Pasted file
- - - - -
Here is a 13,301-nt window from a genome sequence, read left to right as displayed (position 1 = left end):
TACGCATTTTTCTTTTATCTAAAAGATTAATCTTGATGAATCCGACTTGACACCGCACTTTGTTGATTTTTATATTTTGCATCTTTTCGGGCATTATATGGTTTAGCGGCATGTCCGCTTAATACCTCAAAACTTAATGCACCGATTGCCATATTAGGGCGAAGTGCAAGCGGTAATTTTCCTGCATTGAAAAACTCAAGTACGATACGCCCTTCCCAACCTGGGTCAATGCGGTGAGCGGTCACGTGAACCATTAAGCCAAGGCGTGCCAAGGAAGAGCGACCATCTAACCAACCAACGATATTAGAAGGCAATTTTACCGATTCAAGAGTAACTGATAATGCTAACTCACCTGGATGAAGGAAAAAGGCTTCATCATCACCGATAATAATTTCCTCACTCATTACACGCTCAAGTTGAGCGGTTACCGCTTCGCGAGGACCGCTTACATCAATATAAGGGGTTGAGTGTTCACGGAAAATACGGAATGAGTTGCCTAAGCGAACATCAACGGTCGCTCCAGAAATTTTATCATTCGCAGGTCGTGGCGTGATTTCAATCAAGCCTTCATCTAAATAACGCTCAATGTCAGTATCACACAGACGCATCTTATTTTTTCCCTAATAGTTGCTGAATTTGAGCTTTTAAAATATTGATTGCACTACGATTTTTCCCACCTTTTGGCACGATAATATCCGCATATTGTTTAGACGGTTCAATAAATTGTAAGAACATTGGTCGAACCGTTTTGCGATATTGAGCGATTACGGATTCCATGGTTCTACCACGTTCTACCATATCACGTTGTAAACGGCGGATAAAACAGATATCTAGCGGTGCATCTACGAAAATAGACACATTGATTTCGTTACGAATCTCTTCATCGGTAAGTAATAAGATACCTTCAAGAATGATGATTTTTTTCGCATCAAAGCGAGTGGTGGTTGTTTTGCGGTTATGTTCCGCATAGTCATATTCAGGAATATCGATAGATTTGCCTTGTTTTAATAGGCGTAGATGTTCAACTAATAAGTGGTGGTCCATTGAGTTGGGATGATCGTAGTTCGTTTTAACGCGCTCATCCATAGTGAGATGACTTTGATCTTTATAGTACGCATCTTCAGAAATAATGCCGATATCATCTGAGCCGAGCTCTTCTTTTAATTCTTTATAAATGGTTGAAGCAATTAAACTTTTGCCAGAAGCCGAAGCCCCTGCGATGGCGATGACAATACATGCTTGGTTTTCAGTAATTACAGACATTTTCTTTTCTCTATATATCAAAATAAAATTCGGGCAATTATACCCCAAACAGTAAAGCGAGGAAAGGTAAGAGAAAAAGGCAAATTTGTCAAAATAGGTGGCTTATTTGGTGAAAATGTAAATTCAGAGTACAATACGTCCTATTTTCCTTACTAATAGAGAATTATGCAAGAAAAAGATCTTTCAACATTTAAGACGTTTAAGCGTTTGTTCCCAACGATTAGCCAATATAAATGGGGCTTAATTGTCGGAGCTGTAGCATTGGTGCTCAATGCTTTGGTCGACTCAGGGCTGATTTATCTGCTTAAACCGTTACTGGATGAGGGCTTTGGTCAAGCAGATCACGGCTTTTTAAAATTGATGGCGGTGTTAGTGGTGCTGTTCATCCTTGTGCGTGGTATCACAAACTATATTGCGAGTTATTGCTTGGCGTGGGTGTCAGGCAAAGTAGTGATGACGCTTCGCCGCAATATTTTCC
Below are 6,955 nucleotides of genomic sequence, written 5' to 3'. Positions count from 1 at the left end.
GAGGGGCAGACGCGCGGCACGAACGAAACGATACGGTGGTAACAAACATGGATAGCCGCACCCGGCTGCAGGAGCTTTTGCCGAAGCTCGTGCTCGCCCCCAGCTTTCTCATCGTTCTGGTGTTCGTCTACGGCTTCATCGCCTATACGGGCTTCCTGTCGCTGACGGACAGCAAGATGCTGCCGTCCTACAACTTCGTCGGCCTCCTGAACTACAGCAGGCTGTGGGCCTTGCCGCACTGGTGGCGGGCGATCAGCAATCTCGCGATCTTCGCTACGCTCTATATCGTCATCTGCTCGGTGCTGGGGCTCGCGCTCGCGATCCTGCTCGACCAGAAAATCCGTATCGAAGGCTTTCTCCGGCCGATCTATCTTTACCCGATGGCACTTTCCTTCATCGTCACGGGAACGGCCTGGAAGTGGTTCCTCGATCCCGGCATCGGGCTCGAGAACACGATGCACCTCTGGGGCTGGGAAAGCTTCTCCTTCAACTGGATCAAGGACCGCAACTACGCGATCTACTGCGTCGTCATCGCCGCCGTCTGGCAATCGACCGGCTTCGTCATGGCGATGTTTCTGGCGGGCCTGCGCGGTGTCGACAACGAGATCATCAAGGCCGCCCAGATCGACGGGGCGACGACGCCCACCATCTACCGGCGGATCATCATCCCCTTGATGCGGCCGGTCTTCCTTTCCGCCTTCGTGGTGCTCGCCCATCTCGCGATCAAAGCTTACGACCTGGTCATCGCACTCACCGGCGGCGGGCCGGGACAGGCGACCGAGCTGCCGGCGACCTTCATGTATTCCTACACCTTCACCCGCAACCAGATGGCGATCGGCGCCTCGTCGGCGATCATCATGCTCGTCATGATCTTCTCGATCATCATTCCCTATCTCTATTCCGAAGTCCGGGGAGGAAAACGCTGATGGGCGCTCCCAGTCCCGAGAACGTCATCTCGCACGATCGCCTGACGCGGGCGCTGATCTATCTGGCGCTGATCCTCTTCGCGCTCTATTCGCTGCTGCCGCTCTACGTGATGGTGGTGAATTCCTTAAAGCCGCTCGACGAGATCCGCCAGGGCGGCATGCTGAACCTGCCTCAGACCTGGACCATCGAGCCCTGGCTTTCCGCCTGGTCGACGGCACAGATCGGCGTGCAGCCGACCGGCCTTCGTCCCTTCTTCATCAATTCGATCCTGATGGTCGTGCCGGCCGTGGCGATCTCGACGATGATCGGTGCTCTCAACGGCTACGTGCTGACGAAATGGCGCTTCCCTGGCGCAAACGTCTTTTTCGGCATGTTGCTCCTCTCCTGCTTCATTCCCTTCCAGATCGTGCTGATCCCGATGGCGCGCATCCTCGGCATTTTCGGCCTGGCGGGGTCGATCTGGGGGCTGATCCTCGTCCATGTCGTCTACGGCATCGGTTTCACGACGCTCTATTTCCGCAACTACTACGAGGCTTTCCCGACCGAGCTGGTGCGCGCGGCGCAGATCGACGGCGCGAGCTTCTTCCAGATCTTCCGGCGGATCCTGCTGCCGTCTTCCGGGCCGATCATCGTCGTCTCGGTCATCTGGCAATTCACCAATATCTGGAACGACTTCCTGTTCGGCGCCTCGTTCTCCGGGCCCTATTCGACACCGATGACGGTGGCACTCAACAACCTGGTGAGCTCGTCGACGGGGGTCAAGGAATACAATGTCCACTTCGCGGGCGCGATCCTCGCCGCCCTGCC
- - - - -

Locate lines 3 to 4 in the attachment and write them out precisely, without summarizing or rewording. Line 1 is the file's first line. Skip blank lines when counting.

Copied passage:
Below are 6,955 nucleotides of genomic sequence, written 5' to 3'. Positions count from 1 at the left end.
GAGGGGCAGACGCGCGGCACGAACGAAACGATACGGTGGTAACAAACATGGATAGCCGCACCCGGCTGCAGGAGCTTTTGCCGAAGCTCGTGCTCGCCCCCAGCTTTCTCATCGTTCTGGTGTTCGTCTACGGCTTCATCGCCTATACGGGCTTCCTGTCGCTGACGGACAGCAAGATGCTGCCGTCCTACAACTTCGTCGGCCTCCTGAACTACAGCAGGCTGTGGGCCTTGCCGCACTGGTGGCGGGCGATCAGCAATCTCGCGATCTTCGCTACGCTCTATATCGTCATCTGCTCGGTGCTGGGGCTCGCGCTCGCGATCCTGCTCGACCAGAAAATCCGTATCGAAGGCTTTCTCCGGCCGATCTATCTTTACCCGATGGCACTTTCCTTCATCGTCACGGGAACGGCCTGGAAGTGGTTCCTCGATCCCGGCATCGGGCTCGAGAACACGATGCACCTCTGGGGCTGGGAAAGCTTCTCCTTCAACTGGATCAAGGACCGCAACTACGCGATCTACTGCGTCGTCATCGCCGCCGTCTGGCAATCGACCGGCTTCGTCATGGCGATGTTTCTGGCGGGCCTGCGCGGTGTCGACAACGAGATCATCAAGGCCGCCCAGATCGACGGGGCGACGACGCCCACCATCTACCGGCGGATCATCATCCCCTTGATGCGGCCGGTCTTCCTTTCCGCCTTCGTGGTGCTCGCCCATCTCGCGATCAAAGCTTACGACCTGGTCATCGCACTCACCGGCGGCGGGCCGGGACAGGCGACCGAGCTGCCGGCGACCTTCATGTATTCCTACACCTTCACCCGCAACCAGATGGCGATCGGCGCCTCGTCGGCGATCATCATGCTCGTCATGATCTTCTCGATCATCATTCCCTATCTCTATTCCGAAGTCCGGGGAGGAAAACGCTGATGGGCGCTCCCAGTCCCGAGAACGTCATCTCGCACGATCGCCTGACGCGGGCGCTGATCTATCTGGCGCTGATCCTCTTCGCGCTCTATTCGCTGCTGCCGCTCTACGTGATGGTGGTGAATTCCTTAAAGCCGCTCGACGAGATCCGCCAGGGCGGCATGCTGAACCTGCCTCAGACCTGGACCATCGAGCCCTGGCTTTCCGCCTGGTCGACGGCACAGATCGGCGTGCAGCCGACCGGCCTTCGTCCCTTCTTCATCAATTCGATCCTGATGGTCGTGCCGGCCGTGGCGATCTCGACGATGATCGGTGCTCTCAACGGCTACGTGCTGACGAAATGGCGCTTCCCTGGCGCAAACGTCTTTTTCGGCATGTTGCTCCTCTCCTGCTTCATTCCCTTCCAGATCGTGCTGATCCCGATGGCGCGCATCCTCGGCATTTTCGGCCTGGCGGGGTCGATCTGGGGGCTGATCCTCGTCCATGTCGTCTACGGCATCGGTTTCACGACGCTCTATTTCCGCAACTACTACGAGGCTTTCCCGACCGAGCTGGTGCGCGCGGCGCAGATCGACGGCGCGAGCTTCTTCCAGATCTTCCGGCGGATCCTGCTGCCGTCTTCCGGGCCGATCATCGTCGTCTCGGTCATCTGGCAATTCACCAATATCTGGAACGACTTCCTGTTCGGCGCCTCGTTCTCCGGGCCCTATTCGACACCGATGACGGTGGCACTCAACAACCTGGTGAGCTCGTCGACGGGGGTCAAGGAATACAATGTCCACTTCGCGGGCGCGATCCTCGCCGCCCTGCC